3 Reasons Why the Domino’s Website Works so Well
If you made a list of the top Pizza companies in Australia, it’s highly likely that Domino’s would be up there at the top. A quick Google search shows that Domino’s has 640,500 searches per month- whereas their closest rivals Pizza Hut gets just 334,100 searches by comparison. This does not equate to direct sales, however, as some of these searches may just be for information, and there will be many people who go directly to the website without the prompting of Google- but, facts remain that Domino’s have a fantastic website. We’ve pulled out the best three factors, so you can see if you can use them too!
1) The Home Page
The visitor has come to the site to order a pizza to be delivered, and the order online button is bold and noticeable, located at the top right corner- although eye tracking analysis shows that it would be better to locate it in the center of the page, where Domino’s have chosen to utilize this space to promote their product. This is interesting, and shows that all of the predictive eye mapping data in the world can’t run a website. Domino’s know what their hungry customer wants, and even though it is marginally less accessible to order, they are relying on the power of human desire and appetite to encourage the ordering process. This can be a risky tactic so I would usually discourage it, as humans are lazy by nature (face it, we are!). But if you have a product which stimulates a base need in your customer base, then appealing to this could be just as rewarding as appealing to their sloth.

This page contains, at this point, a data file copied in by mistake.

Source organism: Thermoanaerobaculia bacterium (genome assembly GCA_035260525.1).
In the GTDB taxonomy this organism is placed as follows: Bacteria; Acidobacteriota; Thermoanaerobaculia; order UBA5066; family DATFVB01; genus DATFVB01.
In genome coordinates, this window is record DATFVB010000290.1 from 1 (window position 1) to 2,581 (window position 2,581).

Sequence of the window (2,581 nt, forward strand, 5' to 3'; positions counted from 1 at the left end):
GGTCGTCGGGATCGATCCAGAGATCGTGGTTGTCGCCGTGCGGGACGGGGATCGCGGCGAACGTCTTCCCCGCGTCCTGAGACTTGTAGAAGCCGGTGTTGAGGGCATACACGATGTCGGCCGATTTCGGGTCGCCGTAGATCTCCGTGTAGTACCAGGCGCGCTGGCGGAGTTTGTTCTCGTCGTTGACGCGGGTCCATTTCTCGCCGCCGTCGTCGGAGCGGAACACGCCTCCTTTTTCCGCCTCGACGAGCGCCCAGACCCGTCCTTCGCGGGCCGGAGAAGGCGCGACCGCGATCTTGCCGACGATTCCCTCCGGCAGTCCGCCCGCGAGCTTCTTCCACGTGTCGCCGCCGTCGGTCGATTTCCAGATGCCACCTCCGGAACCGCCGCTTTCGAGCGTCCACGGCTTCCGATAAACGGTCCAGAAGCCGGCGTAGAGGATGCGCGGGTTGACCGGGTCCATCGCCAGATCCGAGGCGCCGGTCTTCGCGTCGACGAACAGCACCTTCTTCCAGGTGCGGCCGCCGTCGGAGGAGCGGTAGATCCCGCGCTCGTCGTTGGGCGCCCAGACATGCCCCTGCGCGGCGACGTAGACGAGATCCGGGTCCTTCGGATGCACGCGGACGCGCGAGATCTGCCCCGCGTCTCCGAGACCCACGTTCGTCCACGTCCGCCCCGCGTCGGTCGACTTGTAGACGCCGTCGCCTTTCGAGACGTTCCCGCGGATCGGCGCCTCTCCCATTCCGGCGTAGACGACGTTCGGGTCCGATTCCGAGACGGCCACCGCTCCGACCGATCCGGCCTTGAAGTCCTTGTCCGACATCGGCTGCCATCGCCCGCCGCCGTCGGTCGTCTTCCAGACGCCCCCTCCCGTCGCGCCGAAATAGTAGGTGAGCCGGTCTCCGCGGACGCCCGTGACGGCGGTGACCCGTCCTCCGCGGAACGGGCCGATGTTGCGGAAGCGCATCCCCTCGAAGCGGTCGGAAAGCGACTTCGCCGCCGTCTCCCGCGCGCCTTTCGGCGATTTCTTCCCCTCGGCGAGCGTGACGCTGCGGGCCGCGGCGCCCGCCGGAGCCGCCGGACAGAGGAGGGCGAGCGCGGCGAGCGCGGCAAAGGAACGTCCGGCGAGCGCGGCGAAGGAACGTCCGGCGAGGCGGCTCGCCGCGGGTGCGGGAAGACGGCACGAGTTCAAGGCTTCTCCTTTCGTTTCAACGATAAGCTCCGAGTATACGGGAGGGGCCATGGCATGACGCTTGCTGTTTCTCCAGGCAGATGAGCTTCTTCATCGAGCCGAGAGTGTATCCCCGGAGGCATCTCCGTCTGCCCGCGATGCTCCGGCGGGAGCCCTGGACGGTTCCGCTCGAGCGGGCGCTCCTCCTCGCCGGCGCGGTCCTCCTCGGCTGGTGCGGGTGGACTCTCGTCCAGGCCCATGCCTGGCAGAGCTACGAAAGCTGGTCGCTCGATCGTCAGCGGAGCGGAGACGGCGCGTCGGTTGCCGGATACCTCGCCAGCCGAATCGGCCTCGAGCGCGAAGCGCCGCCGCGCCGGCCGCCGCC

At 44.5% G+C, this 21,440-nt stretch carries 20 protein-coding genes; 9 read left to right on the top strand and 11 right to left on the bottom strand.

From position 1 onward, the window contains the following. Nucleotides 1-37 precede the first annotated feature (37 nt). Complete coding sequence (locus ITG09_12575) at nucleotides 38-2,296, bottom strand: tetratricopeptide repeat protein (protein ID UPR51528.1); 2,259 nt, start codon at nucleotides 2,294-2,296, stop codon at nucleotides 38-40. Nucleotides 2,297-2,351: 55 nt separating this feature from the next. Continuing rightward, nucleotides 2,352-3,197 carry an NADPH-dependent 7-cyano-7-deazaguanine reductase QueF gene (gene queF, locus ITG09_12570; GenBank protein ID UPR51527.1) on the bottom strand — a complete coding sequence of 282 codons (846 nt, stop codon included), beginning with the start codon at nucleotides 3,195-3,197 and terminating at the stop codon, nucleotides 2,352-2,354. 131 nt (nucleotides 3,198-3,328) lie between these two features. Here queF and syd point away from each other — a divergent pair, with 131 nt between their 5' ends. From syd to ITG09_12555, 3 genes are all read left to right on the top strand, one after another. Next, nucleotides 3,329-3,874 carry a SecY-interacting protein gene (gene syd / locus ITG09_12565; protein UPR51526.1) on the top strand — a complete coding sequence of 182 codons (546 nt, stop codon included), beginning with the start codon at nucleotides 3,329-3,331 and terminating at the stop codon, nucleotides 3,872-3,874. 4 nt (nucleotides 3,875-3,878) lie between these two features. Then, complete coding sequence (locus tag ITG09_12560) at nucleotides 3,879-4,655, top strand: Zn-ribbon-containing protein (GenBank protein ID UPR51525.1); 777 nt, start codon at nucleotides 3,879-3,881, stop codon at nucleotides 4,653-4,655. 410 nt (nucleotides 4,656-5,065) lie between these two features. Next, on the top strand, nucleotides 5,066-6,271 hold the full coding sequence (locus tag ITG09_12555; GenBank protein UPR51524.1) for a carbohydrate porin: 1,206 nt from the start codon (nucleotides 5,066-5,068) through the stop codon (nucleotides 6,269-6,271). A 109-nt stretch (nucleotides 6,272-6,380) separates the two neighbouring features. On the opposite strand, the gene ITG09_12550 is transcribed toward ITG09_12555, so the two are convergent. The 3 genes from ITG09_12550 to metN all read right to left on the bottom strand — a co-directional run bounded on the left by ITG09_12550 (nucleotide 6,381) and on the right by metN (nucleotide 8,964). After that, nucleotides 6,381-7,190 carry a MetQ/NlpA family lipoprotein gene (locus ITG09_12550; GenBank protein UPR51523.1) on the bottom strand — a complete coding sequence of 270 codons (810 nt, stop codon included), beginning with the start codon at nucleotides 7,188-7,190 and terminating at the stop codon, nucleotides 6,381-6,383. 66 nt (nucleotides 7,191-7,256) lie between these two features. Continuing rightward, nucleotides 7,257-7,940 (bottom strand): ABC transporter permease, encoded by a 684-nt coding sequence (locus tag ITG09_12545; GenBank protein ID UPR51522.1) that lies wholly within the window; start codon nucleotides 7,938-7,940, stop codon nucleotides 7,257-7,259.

2) The Signing Up Process And Ordering Times
In order to have the pizza delivered, the visitor must enter their details before beginning the ordering process. When the visitor clicks on the order now button they are taken to the signup page, where there is clear call to action. There is also an option at the footer of the page, to continue using saved details as a registered member, or to sign up. This is a great service to offer, as it takes the hard work of the data entry off the customer and makes them more likely to repeatedly use that company. By clicking the delivery option the visitor is invited to enter their details. The site uses inline validation to show the visitor if they have clicked out of a relevant field. This process is simple and clear, and doesn’t ask for any unnecessary information. It also offers to remember your details for future orders, which is convenient for the customer. Once the visitor clicks through to the next page, they are given two choices for when they want their pizza delivered. The choices are ‘ASAP’ (which is the most popular) or a specific time of their choice in the future. The whole sign up process has more steps than the Pizza Hut website, but in action it is easier to use, and the visitor is aware of what they need to do at every step
3) Ordering The Product
The next page is where the magic happens- product ordering. The page is clean, with a full list of products, and in a side panel is your order so far. When you select a pizza, it takes you to a page with further details, and a clearly visible call to action. But the best part of the Domino’s website product ordering is their impeccable timing to offer upsells and sides. As soon as you order a pizza, you are offered a ‘Cheesy Crust’ for a small extra cost, and you are directed through the sides and desserts pages before being able to complete your order. I wonder how many customers intended on getting one pizza, and ended up with fries, garlic bread, desserts, and soft drinks?
Did you find these tips useful? Are you looking to take your online business to the next level in 2016? Here at Dilate, we can help you in all aspects of online marketing, including website design, SEO strategies, keyword research, content creation and social media integration. Get in touch with us today to find out how!